Topspin against backspin hooked wrist

Table Tennis Strokes and Technique

Last updated 5 months ago

Aanya Trivedi Aanya

Aanya Trivedi Aanya Asked 6 months ago

Hi Alois,

My 12 year daughter has learned to hit topspin but with an inward bend in the wrist and a hook action starting low and finishing much above the head. She adjusts and hits with a relatively free wrist when hitting on a counter / no spin balls but when there is reverse spin on a chop ball she tries to fall back and hit with that hook action effecting her consistency a lot. She is having a hard time implementing the change even though she understands how it should be. How can this be fixed?


Alois Rosario

Alois Rosario Answered 5 months ago

Hi Aanya,

It's great that your daughter is getting to grips with the topspin stroke. However, the issue with the 'hook action' and wrist position is something that can indeed affect her consistency and effectiveness, especially against backspin. Here's how you can help her make the necessary corrections:

Revisit the fundamentals of the topspin against backspin. Take a look at the tutorial. Forehand Topspin Off Backspin.

The stroke should start with the bat around knee level or slightly higher for most situations, with the bat angle slightly open to lift the backspin. The action should be upward and forward, finishing around head height in the follow-through.

Start with simple drills where the amount of backspin is controlled and not too heavy. This allows her to gradually adjust her technique without too much pressure from the spin variation. Use multiball training where you feed balls with consistent backspin for her to practice on.

To specifically address the wrist issue, you can do some shadow practicing without the ball. Have her focus on keeping her wrist in a neutral to slightly cocked position throughout the stroke, rather than bending it inward. You can also use a mirror or video feedback to help her visualize the correct action.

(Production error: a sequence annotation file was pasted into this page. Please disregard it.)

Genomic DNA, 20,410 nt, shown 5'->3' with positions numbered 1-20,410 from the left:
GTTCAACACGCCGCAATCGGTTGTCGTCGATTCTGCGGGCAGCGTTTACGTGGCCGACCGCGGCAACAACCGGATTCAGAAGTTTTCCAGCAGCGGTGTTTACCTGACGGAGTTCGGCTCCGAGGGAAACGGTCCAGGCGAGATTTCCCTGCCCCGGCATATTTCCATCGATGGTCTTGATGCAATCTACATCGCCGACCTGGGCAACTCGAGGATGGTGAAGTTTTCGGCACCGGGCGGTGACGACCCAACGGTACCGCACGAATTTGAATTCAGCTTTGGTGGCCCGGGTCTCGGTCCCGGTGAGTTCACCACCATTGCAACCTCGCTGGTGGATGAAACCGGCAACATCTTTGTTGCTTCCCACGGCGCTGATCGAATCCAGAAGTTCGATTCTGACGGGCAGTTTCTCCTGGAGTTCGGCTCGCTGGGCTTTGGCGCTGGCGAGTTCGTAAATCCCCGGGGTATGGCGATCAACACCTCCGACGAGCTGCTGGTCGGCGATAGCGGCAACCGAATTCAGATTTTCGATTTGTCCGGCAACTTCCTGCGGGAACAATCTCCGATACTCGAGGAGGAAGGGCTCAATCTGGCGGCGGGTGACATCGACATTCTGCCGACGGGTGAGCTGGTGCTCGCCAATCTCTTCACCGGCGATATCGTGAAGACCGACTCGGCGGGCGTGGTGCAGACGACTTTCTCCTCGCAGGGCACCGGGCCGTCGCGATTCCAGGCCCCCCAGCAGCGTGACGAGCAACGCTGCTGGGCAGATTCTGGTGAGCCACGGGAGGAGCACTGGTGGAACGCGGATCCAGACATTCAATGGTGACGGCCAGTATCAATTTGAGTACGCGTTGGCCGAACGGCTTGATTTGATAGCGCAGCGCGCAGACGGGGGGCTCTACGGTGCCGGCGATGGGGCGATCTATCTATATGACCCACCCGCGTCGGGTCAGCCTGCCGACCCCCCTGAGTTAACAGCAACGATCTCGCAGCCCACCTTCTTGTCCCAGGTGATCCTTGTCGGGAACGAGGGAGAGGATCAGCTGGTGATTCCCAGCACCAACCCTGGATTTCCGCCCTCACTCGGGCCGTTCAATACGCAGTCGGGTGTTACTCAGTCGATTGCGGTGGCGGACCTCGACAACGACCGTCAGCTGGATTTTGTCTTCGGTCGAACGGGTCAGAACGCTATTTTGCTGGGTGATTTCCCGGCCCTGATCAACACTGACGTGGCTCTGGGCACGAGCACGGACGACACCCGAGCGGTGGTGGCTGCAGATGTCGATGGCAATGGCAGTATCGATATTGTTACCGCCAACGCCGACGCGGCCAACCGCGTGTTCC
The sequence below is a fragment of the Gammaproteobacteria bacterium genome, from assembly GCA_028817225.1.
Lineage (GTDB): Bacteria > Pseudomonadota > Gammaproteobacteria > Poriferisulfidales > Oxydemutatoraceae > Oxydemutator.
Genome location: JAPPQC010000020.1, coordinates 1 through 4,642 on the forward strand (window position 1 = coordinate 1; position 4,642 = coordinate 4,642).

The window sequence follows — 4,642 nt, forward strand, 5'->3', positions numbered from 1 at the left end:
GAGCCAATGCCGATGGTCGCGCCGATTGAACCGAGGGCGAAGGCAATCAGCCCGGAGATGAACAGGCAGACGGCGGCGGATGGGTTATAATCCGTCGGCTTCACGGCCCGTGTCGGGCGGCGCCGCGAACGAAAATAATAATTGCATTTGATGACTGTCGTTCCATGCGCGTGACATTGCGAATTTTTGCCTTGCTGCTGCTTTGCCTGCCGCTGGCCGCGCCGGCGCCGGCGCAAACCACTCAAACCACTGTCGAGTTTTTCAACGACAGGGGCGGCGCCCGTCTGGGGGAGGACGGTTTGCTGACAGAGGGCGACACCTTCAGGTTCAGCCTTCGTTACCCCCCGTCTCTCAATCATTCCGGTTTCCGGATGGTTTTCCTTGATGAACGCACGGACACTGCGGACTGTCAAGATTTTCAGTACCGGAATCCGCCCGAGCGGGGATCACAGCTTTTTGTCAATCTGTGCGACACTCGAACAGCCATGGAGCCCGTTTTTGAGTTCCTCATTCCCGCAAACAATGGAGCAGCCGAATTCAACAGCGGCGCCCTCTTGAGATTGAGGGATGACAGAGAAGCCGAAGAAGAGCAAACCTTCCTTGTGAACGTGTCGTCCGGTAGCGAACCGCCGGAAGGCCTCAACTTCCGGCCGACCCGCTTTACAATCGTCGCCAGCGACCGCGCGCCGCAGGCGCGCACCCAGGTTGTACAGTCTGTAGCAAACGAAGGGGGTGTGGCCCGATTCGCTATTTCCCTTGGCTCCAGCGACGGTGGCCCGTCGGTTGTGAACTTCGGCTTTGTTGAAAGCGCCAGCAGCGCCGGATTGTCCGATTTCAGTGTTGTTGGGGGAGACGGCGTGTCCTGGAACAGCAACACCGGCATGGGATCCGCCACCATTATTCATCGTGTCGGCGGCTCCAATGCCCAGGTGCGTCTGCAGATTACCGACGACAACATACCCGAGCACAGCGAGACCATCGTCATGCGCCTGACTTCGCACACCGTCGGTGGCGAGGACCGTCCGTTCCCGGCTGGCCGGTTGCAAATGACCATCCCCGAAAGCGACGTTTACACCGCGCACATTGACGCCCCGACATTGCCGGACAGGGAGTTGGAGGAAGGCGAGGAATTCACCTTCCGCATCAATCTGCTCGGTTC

Set up drills that constrain her to use the correct technique. For example, you can have her play topspin strokes from a close-to-the-table position where there is not enough room for a big 'hook' swing. You could try putting some tape across the back of her wrist down the arm from just above the wrist to just below.  This will give her feedback when she bends it forward.7

Technique correction takes time and patience. Encourage her to be persistent, and don't expect immediate results. Muscle memory can take a while to adjust, especially when correcting a habit that's already been established.

If the issue persists, consider seeking help from a certified table tennis coach who can provide hands-on guidance and structured training suited to her playing style.

Remember, the key is gradual improvement. Each session should be about making small adjustments. Over time, these adjustments will accumulate, and you’ll start to see a significant change in her execution of the topspin against backspin.


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